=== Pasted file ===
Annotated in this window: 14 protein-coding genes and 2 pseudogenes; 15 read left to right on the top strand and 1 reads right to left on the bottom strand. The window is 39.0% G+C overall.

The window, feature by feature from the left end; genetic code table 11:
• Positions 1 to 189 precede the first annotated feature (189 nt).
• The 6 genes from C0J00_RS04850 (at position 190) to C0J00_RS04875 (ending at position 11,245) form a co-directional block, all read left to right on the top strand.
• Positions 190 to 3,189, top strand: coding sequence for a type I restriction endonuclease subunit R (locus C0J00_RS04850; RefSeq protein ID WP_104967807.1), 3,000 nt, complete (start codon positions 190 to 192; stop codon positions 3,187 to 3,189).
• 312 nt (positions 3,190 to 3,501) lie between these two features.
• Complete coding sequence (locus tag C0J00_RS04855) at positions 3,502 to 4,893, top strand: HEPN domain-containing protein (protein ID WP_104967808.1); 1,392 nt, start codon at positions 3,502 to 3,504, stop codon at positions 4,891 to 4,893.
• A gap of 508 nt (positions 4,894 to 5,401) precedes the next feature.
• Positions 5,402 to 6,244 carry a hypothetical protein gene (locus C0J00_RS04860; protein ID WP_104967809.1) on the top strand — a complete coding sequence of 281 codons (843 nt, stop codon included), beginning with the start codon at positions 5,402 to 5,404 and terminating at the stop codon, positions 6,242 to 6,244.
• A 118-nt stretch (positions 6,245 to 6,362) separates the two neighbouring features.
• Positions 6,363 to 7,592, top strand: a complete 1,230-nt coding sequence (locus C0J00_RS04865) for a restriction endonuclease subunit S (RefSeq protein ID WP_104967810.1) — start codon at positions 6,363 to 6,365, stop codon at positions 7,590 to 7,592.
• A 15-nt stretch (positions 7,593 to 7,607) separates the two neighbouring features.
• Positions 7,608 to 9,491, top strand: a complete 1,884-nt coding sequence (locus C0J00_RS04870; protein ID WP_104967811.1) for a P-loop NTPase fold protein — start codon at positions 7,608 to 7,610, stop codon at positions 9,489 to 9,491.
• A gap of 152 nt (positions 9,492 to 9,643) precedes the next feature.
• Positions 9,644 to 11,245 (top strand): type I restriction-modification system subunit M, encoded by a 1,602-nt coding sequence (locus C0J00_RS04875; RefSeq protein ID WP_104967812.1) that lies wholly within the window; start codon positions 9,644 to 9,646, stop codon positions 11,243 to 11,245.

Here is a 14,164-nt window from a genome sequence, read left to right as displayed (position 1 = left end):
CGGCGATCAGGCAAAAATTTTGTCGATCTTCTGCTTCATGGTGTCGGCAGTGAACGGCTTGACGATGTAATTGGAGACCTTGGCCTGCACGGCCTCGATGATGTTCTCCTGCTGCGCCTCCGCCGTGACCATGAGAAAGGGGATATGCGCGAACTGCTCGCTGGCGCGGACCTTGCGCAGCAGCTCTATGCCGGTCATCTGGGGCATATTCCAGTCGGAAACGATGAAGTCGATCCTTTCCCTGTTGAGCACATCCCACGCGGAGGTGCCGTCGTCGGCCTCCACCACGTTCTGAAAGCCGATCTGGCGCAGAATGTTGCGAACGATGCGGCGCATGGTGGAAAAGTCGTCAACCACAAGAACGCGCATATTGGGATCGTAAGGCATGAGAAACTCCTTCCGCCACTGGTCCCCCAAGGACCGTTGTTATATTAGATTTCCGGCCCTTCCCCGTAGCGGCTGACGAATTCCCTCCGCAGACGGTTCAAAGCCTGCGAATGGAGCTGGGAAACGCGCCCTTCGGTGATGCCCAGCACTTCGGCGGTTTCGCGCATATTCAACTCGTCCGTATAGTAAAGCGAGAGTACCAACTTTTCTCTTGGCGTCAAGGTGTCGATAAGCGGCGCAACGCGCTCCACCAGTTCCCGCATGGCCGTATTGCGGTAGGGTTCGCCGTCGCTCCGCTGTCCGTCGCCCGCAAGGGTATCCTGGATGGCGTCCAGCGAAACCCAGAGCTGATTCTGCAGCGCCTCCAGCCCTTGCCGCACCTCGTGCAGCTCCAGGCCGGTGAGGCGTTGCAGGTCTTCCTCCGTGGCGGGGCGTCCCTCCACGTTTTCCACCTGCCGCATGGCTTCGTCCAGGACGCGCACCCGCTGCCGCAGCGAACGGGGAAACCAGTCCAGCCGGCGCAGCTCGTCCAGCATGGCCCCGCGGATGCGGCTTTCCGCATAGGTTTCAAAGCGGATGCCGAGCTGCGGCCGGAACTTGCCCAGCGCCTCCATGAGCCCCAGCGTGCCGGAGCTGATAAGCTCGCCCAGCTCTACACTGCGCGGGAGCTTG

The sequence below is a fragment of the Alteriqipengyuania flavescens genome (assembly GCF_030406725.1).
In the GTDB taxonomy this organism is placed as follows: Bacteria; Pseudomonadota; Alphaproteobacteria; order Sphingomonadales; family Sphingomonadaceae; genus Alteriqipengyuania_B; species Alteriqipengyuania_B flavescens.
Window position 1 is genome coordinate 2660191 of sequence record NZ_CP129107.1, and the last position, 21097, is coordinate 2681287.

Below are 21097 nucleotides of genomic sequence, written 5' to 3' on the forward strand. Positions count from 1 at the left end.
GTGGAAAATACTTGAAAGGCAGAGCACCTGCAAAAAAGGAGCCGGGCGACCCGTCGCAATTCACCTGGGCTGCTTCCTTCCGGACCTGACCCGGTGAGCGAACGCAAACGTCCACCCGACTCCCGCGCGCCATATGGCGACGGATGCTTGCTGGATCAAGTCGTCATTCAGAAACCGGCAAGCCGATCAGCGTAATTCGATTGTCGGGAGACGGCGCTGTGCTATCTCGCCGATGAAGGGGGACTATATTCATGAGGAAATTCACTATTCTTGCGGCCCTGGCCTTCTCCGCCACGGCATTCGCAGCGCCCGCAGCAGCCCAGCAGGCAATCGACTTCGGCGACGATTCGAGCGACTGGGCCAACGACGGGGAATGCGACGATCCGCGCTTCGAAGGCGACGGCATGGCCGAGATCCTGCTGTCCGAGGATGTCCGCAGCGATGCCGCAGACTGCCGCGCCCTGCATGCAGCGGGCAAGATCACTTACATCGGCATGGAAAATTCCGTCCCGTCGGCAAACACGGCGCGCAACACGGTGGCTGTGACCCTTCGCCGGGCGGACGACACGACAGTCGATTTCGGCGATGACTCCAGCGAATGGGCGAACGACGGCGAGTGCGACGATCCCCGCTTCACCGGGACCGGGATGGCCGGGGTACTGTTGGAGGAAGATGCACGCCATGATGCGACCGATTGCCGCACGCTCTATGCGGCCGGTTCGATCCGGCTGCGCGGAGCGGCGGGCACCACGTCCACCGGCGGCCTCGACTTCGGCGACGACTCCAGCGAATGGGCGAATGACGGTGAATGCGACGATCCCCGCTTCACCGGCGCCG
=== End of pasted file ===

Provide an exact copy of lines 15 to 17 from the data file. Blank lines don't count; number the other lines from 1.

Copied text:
• Positions 9,644 to 11,245 (top strand): type I restriction-modification system subunit M, encoded by a 1,602-nt coding sequence (locus C0J00_RS04875; RefSeq protein ID WP_104967812.1) that lies wholly within the window; start codon positions 9,644 to 9,646, stop codon positions 11,243 to 11,245.

Here is a 14,164-nt window from a genome sequence, read left to right as displayed (position 1 = left end):
CGGCGATCAGGCAAAAATTTTGTCGATCTTCTGCTTCATGGTGTCGGCAGTGAACGGCTTGACGATGTAATTGGAGACCTTGGCCTGCACGGCCTCGATGATGTTCTCCTGCTGCGCCTCCGCCGTGACCATGAGAAAGGGGATATGCGCGAACTGCTCGCTGGCGCGGACCTTGCGCAGCAGCTCTATGCCGGTCATCTGGGGCATATTCCAGTCGGAAACGATGAAGTCGATCCTTTCCCTGTTGAGCACATCCCACGCGGAGGTGCCGTCGTCGGCCTCCACCACGTTCTGAAAGCCGATCTGGCGCAGAATGTTGCGAACGATGCGGCGCATGGTGGAAAAGTCGTCAACCACAAGAACGCGCATATTGGGATCGTAAGGCATGAGAAACTCCTTCCGCCACTGGTCCCCCAAGGACCGTTGTTATATTAGATTTCCGGCCCTTCCCCGTAGCGGCTGACGAATTCCCTCCGCAGACGGTTCAAAGCCTGCGAATGGAGCTGGGAAACGCGCCCTTCGGTGATGCCCAGCACTTCGGCGGTTTCGCGCATATTCAACTCGTCCGTATAGTAAAGCGAGAGTACCAACTTTTCTCTTGGCGTCAAGGTGTCGATAAGCGGCGCAACGCGCTCCACCAGTTCCCGCATGGCCGTATTGCGGTAGGGTTCGCCGTCGCTCCGCTGTCCGTCGCCCGCAAGGGTATCCTGGATGGCGTCCAGCGAAACCCAGAGCTGATTCTGCAGCGCCTCCAGCCCTTGCCGCACCTCGTGCAGCTCCAGGCCGGTGAGGCGTTGCAGGTCTTCCTCCGTGGCGGGGCGTCCCTCCACGTTTTCCACCTGCCGCATGGCTTCGTCCAGGACGCGCACCCGCTGCCGCAGCGAACGGGGAAACCAGTCCAGCCGGCGCAGCTCGTCCAGCATGGCCCCGCGGATGCGGCTTTCCGCATAGGTTTCAAAGCGGATGCCGAGCTGCGGCCGGAACTTGCCCAGCGCCTCCATGAGCCCCAGCGTGCCGGAGCTGATAAGCTCGCCCAGCTCTACACTGCGCGGGAGCTTG